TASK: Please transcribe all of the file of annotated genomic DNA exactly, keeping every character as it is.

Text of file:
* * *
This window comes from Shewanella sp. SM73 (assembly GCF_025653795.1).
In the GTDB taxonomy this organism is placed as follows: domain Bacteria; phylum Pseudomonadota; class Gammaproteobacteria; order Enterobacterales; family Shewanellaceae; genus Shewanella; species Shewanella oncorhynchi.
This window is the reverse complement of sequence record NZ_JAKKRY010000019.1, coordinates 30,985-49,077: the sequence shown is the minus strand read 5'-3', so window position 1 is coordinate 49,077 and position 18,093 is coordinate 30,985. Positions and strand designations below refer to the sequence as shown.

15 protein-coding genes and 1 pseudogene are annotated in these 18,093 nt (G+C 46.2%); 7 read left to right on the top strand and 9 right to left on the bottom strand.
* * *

This window comes from Shewanella sp. SM73 (assembly GCF_025653795.1).
In the GTDB taxonomy this organism is placed as follows: domain Bacteria; phylum Pseudomonadota; class Gammaproteobacteria; order Enterobacterales; family Shewanellaceae; genus Shewanella; species Shewanella oncorhynchi.
This window is the reverse complement of sequence record NZ_JAKKRY010000019.1, coordinates 30,985-49,077: the sequence shown is the minus strand read 5'-3', so window position 1 is coordinate 49,077 and position 18,093 is coordinate 30,985. Positions and strand designations below refer to the sequence as shown.

15 protein-coding genes and 1 pseudogene are annotated in these 18,093 nt (G+C 46.2%); 7 read left to right on the top strand and 9 right to left on the bottom strand.